There's nothing we like more at Lodestars Anthology than a fascinating story from a far-flung corner of the world. Mao Guh, the first Taiwanese surfer, has had his story captured in images by London-based photographer Jorge Luis Dieguez, and we are delighted to share it here. During the 50s and 60s, Mao Gu's father (Jeff being his English name) worked with the US Army based in the north of Taiwan. Mao used to follow his father on business travels, giving him an extra hand and during one of those trips he saw US soldiers surfing off the north coast of Taiwan. He had never seen anything like it, and, recalling his first sighting, he remembered the surprise he felt all those years ago:
'Woowww...what is that? I'd never seen that before. It was a very long time ago, I was 13 years old, it was around, I forget, 1960...and one of the soldiers asked me if I wanted to try. My father asked me 'You want to try? Ok, come on!' he said to me.
No leash, a little bit of wax (on the board) nothing you know, those boards were pretty heavy for a beginner and really big.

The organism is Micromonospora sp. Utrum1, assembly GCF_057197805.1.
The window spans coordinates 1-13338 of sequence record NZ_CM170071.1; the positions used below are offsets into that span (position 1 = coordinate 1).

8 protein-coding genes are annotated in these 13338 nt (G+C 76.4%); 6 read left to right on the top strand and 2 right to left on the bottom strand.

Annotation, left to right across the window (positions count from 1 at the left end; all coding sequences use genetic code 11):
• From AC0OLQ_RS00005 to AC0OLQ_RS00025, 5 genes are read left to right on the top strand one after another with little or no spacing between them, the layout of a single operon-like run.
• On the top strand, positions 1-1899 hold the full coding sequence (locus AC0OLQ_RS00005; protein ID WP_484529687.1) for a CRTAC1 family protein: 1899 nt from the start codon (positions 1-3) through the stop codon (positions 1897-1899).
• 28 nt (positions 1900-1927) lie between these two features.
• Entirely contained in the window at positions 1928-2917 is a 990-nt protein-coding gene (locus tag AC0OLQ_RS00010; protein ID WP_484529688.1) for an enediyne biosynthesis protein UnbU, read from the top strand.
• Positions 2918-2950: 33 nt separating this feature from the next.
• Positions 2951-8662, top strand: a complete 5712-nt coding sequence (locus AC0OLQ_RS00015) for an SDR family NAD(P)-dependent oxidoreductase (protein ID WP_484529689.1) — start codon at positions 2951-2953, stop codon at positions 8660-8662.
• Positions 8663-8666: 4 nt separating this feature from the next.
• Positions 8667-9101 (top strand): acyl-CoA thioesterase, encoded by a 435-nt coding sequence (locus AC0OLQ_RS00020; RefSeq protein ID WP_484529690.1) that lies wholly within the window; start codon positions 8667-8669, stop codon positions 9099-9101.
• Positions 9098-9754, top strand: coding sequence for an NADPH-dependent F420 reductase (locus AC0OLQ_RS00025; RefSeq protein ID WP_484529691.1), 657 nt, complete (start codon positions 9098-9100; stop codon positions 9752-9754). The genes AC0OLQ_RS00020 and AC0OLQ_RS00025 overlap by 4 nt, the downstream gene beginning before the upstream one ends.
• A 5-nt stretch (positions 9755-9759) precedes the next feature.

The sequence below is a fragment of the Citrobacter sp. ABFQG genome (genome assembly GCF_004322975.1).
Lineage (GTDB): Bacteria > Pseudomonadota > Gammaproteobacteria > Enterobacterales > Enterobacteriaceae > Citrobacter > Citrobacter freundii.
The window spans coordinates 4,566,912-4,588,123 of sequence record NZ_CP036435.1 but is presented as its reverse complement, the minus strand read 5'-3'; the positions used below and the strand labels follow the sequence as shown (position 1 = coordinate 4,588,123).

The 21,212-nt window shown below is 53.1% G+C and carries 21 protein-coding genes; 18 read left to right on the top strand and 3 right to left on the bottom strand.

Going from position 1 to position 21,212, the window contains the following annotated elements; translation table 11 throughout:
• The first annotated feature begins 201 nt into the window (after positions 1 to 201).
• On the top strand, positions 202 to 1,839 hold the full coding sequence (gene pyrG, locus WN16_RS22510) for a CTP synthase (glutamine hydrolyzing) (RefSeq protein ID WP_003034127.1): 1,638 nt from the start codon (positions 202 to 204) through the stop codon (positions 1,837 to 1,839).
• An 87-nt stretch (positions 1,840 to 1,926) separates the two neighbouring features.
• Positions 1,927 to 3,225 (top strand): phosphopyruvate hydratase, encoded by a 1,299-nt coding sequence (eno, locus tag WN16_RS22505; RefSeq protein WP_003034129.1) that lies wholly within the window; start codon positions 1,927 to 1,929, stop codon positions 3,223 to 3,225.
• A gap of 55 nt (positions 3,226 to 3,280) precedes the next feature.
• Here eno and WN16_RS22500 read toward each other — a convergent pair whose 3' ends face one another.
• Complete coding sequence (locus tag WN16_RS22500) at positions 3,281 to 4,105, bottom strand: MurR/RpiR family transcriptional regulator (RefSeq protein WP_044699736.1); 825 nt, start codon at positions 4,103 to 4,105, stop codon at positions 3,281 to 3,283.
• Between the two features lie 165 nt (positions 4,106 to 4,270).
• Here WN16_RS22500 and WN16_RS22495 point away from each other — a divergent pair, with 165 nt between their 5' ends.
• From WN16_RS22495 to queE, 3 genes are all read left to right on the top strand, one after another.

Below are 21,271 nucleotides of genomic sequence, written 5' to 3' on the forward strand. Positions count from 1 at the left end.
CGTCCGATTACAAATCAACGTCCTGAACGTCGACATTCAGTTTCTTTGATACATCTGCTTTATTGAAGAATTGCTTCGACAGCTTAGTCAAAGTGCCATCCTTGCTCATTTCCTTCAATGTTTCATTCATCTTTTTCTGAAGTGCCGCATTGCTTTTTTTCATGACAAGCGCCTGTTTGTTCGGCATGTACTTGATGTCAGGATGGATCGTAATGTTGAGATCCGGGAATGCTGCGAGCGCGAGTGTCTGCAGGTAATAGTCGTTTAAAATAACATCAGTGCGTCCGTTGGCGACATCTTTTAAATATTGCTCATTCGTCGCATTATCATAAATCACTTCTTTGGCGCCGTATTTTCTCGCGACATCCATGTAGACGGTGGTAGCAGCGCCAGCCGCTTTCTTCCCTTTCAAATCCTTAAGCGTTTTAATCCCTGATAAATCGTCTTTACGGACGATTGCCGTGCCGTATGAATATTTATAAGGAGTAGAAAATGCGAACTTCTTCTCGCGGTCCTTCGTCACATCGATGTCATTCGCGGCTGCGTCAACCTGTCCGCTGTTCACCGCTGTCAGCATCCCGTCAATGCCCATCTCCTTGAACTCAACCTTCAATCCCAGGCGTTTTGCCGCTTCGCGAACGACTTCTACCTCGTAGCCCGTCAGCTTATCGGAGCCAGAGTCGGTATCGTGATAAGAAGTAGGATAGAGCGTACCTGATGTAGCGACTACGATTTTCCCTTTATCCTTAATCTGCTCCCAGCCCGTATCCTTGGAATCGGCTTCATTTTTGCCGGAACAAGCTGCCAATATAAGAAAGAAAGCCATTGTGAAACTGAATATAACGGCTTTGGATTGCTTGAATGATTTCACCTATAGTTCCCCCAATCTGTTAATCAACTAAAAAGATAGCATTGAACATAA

One wipeout, come in again, another wipeout, come in again. I tried several times and I told my father 'I got one stand up! One stand up!' and he said: 'OK, OK, come on!'
Mao continued surfing for five years in the same place, using a board that his father had purchased from one of the soldiers that he first began surfing with. During those five years Mao only surfed with American soldiers.
Although his health has now deteriorated, Mao still remembers the reluctant attitudes towards the sea and the reactions towards surfing that Taiwanese and Chinese societies held at the time.
'Chinese people thought I was crazy, the sea is really strong in Taiwan you know, and there used to be sharks in the water, but not anymore. No people in the water, only me. For a few years I used to surf alone until I moved to Ylan county (in the northeast of Taiwan), where I brought my family and taught them how to surf and we started travelling and surfing throughout Taiwan. In the winters we went to the southeast and in the summers we would come back north.'
In 1969, after 10 years of surfing, Mao founded his surf shop (the first in Taiwan) and started shaping boards, a technique he learnt from his Japanese master. Mao has travelled the world in search of the most renowned waves and has lived in Hawaii for three years, but, due to an operation, no longer surfs or shapes boards. Along with his wife and son, he still runs the Jeff Surf Shop, and, taking after his father, Mao's son is now a well respected surf instructor. As for Mao, he continues to be a living legend of surfing in Taiwan, and is admired across the country.